In its first year of existence, Connecticut’s new Board of Regents for Higher Education has accomplished quite a bit. Unfortunately, those accomplishments have mainly contributed to a huge scandal that has led to the resignations of two members of the board and a rollback of raises for 20 more members and staff.
To prevent a similar recurrence, board members have fully committed to design a new set of polices that will regulate the government the agency going forward — a timely, necessary development in light of the fact that three officials charged with the task have had a hard time figuring out which policies have been governing the Board of Regents prior to now.
Naomi Cohen, Yvette Melendez and Michael Pollard, the board members who form the special committee, decided they not only want to work on the development of policies on control the board will have over staff, but also set standards for future employment contracts and determine if the raises former President Robert Kennedy doled out were justified.
Kennedy resigned earlier this year after the raises, which totaled over $260,000, were discovered. Additionally, Kennedy’s handling of community college presidents during one of the meetings — making them think that they were about to lose their jobs — was also questioned. Earlier this week, chairman of the board Lewis Robinson emailed the presidents to let them know that their jobs were not in jeopardy and to disregard any attempts made by Kennedy to make them hand in their resignations.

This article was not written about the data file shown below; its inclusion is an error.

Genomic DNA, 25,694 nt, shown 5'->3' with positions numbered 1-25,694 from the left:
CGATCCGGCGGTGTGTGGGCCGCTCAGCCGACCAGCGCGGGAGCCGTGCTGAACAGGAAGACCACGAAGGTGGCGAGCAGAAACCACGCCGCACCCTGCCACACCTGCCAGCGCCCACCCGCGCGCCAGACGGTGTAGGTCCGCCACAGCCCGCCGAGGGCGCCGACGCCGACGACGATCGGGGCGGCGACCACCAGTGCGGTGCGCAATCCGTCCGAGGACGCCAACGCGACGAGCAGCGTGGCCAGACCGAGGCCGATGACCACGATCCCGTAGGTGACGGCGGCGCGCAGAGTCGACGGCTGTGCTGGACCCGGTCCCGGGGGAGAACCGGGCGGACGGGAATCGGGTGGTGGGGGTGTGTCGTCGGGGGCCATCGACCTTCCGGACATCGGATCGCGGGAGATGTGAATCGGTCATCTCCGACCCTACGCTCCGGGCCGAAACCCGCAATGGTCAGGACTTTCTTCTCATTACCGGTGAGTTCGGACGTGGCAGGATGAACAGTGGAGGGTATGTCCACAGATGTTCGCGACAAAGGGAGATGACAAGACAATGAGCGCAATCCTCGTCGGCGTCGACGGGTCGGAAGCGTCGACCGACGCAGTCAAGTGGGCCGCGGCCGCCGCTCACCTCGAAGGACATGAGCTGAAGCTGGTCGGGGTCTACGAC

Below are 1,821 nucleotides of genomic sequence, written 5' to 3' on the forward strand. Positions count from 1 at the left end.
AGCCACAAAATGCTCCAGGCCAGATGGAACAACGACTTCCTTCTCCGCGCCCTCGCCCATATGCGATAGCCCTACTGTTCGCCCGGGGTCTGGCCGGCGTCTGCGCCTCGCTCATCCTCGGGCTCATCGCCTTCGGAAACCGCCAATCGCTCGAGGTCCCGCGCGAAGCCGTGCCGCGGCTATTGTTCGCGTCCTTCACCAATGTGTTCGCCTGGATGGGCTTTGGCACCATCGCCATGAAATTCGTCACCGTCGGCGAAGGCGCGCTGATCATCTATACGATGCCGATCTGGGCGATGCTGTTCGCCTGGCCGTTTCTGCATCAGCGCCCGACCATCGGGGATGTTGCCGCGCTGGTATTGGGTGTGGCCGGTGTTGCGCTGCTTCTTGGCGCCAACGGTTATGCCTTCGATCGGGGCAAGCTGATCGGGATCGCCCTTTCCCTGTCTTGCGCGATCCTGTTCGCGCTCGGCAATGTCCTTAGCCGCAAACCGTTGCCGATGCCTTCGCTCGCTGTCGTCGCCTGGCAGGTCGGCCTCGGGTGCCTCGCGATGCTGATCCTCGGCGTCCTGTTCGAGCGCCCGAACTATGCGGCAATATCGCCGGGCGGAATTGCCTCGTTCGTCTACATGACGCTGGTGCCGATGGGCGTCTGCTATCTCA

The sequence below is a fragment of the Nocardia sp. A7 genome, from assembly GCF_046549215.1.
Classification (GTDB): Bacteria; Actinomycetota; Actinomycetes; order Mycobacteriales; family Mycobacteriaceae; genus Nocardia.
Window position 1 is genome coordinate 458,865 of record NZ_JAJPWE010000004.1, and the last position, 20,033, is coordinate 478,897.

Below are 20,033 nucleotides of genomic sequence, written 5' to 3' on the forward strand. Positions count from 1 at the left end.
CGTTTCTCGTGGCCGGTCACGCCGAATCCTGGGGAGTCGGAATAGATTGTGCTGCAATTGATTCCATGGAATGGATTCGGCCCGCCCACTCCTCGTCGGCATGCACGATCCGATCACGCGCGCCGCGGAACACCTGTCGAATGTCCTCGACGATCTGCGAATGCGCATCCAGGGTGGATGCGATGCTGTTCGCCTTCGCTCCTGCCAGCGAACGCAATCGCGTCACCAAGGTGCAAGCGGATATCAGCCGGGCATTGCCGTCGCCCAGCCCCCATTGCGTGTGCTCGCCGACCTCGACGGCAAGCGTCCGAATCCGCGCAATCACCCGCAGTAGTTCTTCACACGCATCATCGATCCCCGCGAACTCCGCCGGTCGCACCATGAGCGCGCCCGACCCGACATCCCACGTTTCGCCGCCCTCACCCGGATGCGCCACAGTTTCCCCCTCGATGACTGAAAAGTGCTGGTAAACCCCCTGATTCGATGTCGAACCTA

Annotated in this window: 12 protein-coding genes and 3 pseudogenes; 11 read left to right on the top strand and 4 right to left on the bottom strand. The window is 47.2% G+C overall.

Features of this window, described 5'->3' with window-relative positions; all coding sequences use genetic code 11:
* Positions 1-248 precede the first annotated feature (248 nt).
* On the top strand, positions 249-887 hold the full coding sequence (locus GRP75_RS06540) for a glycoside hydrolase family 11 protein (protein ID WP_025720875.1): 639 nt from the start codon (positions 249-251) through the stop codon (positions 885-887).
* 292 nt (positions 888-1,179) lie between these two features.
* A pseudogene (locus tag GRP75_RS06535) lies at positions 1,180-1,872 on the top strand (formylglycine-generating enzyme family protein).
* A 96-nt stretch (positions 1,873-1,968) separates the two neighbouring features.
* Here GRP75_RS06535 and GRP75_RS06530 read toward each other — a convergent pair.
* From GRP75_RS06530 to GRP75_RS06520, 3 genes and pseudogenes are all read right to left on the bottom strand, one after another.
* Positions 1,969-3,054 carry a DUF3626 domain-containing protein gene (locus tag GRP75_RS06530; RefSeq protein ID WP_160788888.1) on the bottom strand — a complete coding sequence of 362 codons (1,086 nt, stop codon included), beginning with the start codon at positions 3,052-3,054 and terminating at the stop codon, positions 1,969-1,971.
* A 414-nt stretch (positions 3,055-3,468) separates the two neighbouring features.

Resigning with Kennedy was the executive vice president of the board, Michael Meotti, who was the beneficiary of the largest single raise when his salary was bumped by more than $47,000 a year.
University of Connecticut President Philip Austin will step into Kennedy’s shoes as interim president. His appointment was approved by a vote of the full board last week. Although Austin has not yet taken up his new duties, he has begun meeting with key staff to plan strategy and get up to speed on the situation.
When the Board of Regents was created by the General Assembly at the urging of Gov. Dannel P. Malloy last year, it replaced not only the state Department of Higher Education, but the governing bodies of the state’s 12 community colleges, four state universities and Charter Oak State College, an online degree program.
The only public higher education institution not under the board’s control is the University of Connecticut.
One of the first issues confronting the committee to reform the Regents will be what to do with the portions of unauthorized raises that have already been paid out. It is possible that the members might decide in the end to ask for the money to be repaid.